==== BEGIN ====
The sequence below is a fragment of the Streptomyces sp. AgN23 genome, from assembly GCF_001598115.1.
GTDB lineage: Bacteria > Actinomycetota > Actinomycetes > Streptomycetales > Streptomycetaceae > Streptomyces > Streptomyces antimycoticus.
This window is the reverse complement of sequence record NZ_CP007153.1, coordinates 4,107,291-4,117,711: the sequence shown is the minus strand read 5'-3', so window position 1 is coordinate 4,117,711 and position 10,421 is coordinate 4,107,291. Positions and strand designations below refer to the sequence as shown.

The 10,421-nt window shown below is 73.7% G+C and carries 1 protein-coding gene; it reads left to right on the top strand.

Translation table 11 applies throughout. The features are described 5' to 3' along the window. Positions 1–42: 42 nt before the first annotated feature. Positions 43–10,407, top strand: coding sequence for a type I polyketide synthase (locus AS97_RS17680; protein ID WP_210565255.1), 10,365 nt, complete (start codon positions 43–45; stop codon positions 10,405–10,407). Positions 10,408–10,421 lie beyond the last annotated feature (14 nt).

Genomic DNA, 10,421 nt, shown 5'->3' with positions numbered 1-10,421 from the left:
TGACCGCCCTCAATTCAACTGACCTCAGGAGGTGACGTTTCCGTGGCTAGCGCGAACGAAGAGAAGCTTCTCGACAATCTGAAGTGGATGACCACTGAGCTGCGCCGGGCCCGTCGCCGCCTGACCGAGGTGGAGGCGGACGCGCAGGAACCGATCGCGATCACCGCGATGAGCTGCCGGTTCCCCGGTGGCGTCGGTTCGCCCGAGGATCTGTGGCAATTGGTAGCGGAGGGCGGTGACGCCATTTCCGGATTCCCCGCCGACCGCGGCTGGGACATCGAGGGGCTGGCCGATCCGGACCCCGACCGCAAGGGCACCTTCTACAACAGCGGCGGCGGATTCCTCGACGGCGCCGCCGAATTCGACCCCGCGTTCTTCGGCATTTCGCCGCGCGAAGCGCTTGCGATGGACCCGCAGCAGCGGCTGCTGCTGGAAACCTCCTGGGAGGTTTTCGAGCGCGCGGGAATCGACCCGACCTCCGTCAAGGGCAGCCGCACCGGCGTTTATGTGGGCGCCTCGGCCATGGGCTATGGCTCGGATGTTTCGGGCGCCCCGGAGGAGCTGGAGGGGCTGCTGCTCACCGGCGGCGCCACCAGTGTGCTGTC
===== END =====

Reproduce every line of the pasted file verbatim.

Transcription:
The sequence below is a fragment of the Streptomyces sp. AgN23 genome, from assembly GCF_001598115.1.
GTDB lineage: Bacteria > Actinomycetota > Actinomycetes > Streptomycetales > Streptomycetaceae > Streptomyces > Streptomyces antimycoticus.
This window is the reverse complement of sequence record NZ_CP007153.1, coordinates 4,107,291-4,117,711: the sequence shown is the minus strand read 5'-3', so window position 1 is coordinate 4,117,711 and position 10,421 is coordinate 4,107,291. Positions and strand designations below refer to the sequence as shown.

The 10,421-nt window shown below is 73.7% G+C and carries 1 protein-coding gene; it reads left to right on the top strand.

Translation table 11 applies throughout. The features are described 5' to 3' along the window. Positions 1–42: 42 nt before the first annotated feature. Positions 43–10,407, top strand: coding sequence for a type I polyketide synthase (locus AS97_RS17680; protein ID WP_210565255.1), 10,365 nt, complete (start codon positions 43–45; stop codon positions 10,405–10,407). Positions 10,408–10,421 lie beyond the last annotated feature (14 nt).

Genomic DNA, 10,421 nt, shown 5'->3' with positions numbered 1-10,421 from the left:
TGACCGCCCTCAATTCAACTGACCTCAGGAGGTGACGTTTCCGTGGCTAGCGCGAACGAAGAGAAGCTTCTCGACAATCTGAAGTGGATGACCACTGAGCTGCGCCGGGCCCGTCGCCGCCTGACCGAGGTGGAGGCGGACGCGCAGGAACCGATCGCGATCACCGCGATGAGCTGCCGGTTCCCCGGTGGCGTCGGTTCGCCCGAGGATCTGTGGCAATTGGTAGCGGAGGGCGGTGACGCCATTTCCGGATTCCCCGCCGACCGCGGCTGGGACATCGAGGGGCTGGCCGATCCGGACCCCGACCGCAAGGGCACCTTCTACAACAGCGGCGGCGGATTCCTCGACGGCGCCGCCGAATTCGACCCCGCGTTCTTCGGCATTTCGCCGCGCGAAGCGCTTGCGATGGACCCGCAGCAGCGGCTGCTGCTGGAAACCTCCTGGGAGGTTTTCGAGCGCGCGGGAATCGACCCGACCTCCGTCAAGGGCAGCCGCACCGGCGTTTATGTGGGCGCCTCGGCCATGGGCTATGGCTCGGATGTTTCGGGCGCCCCGGAGGAGCTGGAGGGGCTGCTGCTCACCGGCGGCGCCACCAGTGTGCTGTC